Q: I drive a 2015 Mack Granite daycab with a 455 hp MP8 and 1,760 pounds of torque. I haul mostly dirt and rock locally and regionally, with occasional loads of sand or ash. I get home almost every night. I have a big shed for my truck, like a garage but bigger. Lately, my check-engine light has been coming on quite a bit, and it says I have problems with my SCR system. It costs a small fortune to get it fixed, not to mention the hauls I lose when it’s in the shop.

I get my DEF from my dealer, so I know it’s pure. It’s delivered in 2½-gallon jugs. I keep it in the shed and top off every night when I shut down. I also keep a jug in the cab for when I’m out overnight. Why is my truck acting up, and what can I do to stop it?

A: The SCR (selective catalytic reduction) system is easily contaminated, and the DEF (diesel exhaust fluid) is sensitive to contamination and degradation. The process converts the urea into ammonia, which gets chemically reduced, broken down in the presence of the catalyst. (A catalyst causes a reaction but is not part of it.) The result is nitrogen gas and water vapor go out the exhaust instead of smog-forming nitrogen oxides.

Specifications for DEF call for 32.5% technically pure urea mixed with purified water. If one uses agricultural-grade (fertilizer) urea, which has impurities, or if the water has mineral content, it will contaminate the injectors and coat the precious metal catalysts, degrading the process. When sufficiently degraded, check engine lights come on and engine shut down will eventually occur. You are using good DEF, so we can eliminate that as a factor.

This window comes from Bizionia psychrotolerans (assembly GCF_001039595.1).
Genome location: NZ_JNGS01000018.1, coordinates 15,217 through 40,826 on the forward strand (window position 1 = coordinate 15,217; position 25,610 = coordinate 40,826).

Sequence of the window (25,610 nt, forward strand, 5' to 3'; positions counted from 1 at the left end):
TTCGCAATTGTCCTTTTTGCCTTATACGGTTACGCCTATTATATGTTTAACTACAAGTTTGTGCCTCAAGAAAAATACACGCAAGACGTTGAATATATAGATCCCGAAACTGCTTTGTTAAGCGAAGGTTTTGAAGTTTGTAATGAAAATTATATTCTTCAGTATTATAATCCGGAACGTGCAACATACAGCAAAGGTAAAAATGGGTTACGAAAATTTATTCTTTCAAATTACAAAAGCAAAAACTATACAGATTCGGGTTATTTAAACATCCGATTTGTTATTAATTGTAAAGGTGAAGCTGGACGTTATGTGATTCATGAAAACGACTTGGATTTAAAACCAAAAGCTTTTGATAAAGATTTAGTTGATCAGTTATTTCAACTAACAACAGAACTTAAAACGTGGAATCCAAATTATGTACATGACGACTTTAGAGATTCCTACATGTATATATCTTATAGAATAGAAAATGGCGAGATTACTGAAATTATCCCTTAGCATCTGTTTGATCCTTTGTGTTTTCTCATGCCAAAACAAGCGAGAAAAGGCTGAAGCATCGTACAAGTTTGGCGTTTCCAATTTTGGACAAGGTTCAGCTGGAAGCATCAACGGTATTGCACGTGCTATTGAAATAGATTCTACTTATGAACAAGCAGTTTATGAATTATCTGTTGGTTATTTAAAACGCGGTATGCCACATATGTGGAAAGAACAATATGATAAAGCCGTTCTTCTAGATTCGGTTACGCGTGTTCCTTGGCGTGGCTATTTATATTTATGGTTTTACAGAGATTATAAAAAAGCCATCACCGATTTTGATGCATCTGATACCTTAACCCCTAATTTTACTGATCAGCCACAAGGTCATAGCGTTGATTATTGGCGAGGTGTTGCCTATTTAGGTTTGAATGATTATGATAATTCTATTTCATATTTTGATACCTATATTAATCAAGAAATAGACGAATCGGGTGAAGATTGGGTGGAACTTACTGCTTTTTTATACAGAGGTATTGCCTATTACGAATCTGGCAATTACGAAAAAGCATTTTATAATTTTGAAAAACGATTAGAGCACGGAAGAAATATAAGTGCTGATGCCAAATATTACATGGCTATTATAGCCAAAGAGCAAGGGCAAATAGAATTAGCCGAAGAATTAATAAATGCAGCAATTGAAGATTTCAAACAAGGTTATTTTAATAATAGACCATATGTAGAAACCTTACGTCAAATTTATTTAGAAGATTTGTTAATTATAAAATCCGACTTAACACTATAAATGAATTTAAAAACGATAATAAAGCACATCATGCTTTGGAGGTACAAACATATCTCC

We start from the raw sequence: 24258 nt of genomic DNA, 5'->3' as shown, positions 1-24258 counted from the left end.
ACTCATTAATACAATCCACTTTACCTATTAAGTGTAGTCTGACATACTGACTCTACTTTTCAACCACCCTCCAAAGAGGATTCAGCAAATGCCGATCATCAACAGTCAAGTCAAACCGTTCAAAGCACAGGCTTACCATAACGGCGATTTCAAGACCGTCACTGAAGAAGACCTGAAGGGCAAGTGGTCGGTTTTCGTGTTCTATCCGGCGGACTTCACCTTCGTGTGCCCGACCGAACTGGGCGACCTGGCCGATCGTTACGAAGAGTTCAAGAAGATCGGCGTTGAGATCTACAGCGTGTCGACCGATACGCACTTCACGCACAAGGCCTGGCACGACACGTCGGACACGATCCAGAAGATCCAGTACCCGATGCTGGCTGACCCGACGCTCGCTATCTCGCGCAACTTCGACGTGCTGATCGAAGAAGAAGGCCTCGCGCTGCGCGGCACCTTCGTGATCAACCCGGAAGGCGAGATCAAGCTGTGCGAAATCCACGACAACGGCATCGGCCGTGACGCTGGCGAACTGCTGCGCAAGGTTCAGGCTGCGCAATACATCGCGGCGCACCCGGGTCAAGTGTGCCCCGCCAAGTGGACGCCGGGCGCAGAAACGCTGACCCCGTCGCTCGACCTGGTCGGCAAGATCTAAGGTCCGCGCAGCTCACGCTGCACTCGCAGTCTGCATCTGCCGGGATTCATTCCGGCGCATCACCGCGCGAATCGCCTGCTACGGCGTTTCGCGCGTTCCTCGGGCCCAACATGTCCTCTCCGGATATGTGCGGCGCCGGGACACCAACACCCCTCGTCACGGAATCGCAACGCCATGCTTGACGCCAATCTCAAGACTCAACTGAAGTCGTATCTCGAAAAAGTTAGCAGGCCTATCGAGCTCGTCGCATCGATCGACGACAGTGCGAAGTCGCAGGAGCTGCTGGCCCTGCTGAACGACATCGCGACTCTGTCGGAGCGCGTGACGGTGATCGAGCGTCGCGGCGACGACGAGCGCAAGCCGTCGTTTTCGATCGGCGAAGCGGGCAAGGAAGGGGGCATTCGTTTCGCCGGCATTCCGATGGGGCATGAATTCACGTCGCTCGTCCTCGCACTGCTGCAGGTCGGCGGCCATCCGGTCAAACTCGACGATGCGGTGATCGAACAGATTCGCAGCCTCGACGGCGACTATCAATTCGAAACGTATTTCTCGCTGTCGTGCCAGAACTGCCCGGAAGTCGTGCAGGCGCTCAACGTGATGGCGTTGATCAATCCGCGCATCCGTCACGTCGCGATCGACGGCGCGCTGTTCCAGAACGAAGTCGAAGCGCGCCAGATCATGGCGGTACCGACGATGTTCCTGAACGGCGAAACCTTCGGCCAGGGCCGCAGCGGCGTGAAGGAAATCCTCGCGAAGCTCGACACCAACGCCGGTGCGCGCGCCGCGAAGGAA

You may possibly allow contamination in when you refill. DEF is used at around 2% of diesel use, less than the contents of a jug each day. Contaminants may be getting into your DEF. With your shorter hauls than over-the-road drivers, you probably use only part of a DEF container each day. Dirt or dust can enter when the jug is opened and reopened.

Temperature and time are also factors in maintaining stability of DEF. When stored at temperatures between 10 and 90 degrees, shelf life is about one year. If always below 75 degrees, it can be up to two years. But if storage temperature gets above 95 degrees, which it did often last summer, DEF can break down after 6 months, less if it’s hotter. Summertime cab temperatures can get well above that when you park for lunch. Also, DEF is corrosive to copper and brass, so avoid buying from bulk systems with copper pipes or brass fittings. They, too, degrade the DEF and hinder the SCR reaction.

You may want to consider buying and storing fewer jugs each time to keep your stock fresh. LL

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Paul Abelson, senior technical consultant, is a longtime contributor to Land Line. He’s a member of the Society of Automotive Engineers and a member of the Technology and Maintenance Council. In 1995, TMC awarded him its Silver Spark Plug award. In 2006, he received the Lifetime Achievement Award from the Truck Writers of North America. Although he’s “retired,” he still makes a popular contribution to Land Line readers with “Maintenance Q and A.”